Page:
Apologies for the delay (not posting this on the usual Tuesday or Wednesday), there was chewing gum on my pubis.
Hi! It’s “Signal 30”! Our first-place winner in the Season 5 poll, though since we’re doing the season chronologically this time, we’re not reviewing it last. (We’re actually reviewing three episodes in a row – Episode 4 “Mystery Date”, Episode 5 “Signal 30”, Episode 6 “Far Away Places”. That streak hasn’t happened since Season 1 with Red in the Face / Hobo Code / Shoot.)
Unlike “Mystery Date”, “Signal 30” is an episode with its themes and messages right there on the surface, by “Mad Men” standards – which is not a bad thing.
Pete’s hangups about masculinity, likability, and self-sabotage are the opposite of well-hidden. He may not know what’s wrong with him, but everyone around him sees it right away, to paraphrase Stephanie. So an episode all about those obvious, obvious failings gets to be a little more bombastic and aggressive in how it presents its ideas.
This episode’s opening scene reminds us of a easily-forgotten emasculating fact about Pete: he can’t drive. The fact he can’t drive reflects his heritage – growing up in Manhattan, always having drivers or cab money – and we all know that WASPy over-enunciated way of being emasculates him in his personality as much as it affords him certain things. So even before we’ve heard a word of dialogue, gotten an explanation about that tapping foot / dripping faucet sound effect, or guessed the theme of this episode, we’re primed to think of Pete as an embarrassment.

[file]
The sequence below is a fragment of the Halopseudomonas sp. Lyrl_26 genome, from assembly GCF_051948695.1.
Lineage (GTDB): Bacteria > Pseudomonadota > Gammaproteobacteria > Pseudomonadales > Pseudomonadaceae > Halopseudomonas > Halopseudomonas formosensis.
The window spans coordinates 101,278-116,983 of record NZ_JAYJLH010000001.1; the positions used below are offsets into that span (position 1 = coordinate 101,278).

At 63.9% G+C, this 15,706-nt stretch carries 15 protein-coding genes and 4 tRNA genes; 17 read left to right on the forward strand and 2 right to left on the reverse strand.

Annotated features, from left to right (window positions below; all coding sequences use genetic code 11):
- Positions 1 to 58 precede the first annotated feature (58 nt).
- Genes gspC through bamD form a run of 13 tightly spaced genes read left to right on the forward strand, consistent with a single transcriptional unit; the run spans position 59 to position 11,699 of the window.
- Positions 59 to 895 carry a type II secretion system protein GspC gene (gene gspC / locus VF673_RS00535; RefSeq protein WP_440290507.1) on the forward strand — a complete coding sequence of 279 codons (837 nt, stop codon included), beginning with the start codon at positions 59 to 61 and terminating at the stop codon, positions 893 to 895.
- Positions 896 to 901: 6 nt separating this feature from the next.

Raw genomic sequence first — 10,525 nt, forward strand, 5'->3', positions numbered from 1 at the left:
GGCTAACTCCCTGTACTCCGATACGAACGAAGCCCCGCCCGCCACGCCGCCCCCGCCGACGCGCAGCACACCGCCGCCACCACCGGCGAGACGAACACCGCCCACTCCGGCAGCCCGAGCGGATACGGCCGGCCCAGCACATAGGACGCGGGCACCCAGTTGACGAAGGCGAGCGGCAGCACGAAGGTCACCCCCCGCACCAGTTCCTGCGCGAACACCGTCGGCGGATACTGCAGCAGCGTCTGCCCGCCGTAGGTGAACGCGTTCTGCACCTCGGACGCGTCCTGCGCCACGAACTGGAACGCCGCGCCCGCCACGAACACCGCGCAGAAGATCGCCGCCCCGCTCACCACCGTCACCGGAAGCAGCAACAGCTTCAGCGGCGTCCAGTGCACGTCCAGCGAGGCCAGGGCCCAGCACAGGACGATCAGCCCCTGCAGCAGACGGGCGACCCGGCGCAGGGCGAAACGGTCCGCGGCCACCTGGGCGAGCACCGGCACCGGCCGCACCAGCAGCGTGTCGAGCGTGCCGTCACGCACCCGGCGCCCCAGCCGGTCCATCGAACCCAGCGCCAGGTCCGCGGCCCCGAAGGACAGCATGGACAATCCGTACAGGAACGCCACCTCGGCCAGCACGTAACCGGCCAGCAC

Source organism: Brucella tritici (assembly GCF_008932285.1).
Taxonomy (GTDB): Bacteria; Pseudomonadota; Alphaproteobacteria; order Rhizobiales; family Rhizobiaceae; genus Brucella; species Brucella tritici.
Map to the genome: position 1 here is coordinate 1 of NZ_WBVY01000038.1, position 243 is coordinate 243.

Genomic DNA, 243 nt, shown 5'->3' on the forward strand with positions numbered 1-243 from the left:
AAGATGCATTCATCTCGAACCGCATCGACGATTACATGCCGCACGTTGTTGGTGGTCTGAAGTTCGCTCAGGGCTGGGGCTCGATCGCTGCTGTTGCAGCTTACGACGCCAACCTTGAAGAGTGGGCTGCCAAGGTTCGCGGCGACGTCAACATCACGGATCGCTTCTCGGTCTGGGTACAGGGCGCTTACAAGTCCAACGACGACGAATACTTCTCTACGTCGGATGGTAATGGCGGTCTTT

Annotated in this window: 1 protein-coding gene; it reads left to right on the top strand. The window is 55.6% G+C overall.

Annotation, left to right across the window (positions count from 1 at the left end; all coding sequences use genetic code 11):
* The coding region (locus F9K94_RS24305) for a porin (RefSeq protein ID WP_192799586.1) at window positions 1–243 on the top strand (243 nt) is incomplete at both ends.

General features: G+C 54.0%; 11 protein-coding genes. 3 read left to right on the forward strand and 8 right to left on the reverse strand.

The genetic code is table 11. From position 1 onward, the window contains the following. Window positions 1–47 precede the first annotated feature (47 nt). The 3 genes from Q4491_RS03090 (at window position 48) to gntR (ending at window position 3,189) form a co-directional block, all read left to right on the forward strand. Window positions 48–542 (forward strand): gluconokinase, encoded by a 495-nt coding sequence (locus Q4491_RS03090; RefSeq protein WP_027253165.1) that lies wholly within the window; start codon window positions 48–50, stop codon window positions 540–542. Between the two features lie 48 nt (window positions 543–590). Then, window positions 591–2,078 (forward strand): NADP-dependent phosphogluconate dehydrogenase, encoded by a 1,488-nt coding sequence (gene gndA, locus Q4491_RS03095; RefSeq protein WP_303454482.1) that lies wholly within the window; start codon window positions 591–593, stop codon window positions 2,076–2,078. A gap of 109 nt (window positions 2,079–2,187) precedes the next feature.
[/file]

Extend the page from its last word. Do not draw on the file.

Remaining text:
That embarrassment continues as Don shows up to a dinner everyone cheerfully and openly admits he had to be dragged to, where Ken will use Pete’s boasting about his new stereo system to later write a story about a sad tiny man with a tiny orchestra.
Don (wearing a tie with a crown embossed on it – subtle, Janie Bryant) is the center of worship at a party for the second time this season, again to an extent he finds a little embarrassing. Don letting slip that he grew up using an outhouse, and immediately remembering the guy’s name was “Whitman” and not “Whitmore”, are both fun moments. Especially since his former blackmailer is right there at the head of the table.
But Don doesn’t have to be careful what he says with these people. They’re his subjects tonight. He’s certainly under no obligation to ruin his shirt and fix their sink, but he does it anyway (and it’s hot, and I’m not even into Don or macho guys in general).
Meanwhile, Lane got an in with Jaguar’s PR guy, and he’s determined to be The Account Man for the day. So Roger has some subtle advice (though, ironically, after Roger making the grimy account services job seem challenging and cerebral, it all comes down to who the guy wants to hang out with at a brothel after all).
Mad Men is a show with a lot of interest in its characters who work in Accounts, and in their machinations competing with each other, but very little interest in what accounts guys actually do. Which is what makes it straight-up fascinating to hear Roger give his 10 tips of the trade how to sign a client during dinner and get your RFP info.
Not that Lane is any good at applying tips naturally in conversation. “I’ve heard men speak with dark permanence of those years.” “It must give you a sense of melancholy.” “Any chance you’ve got a shoplifting problem or something?” (One of those may be made up.)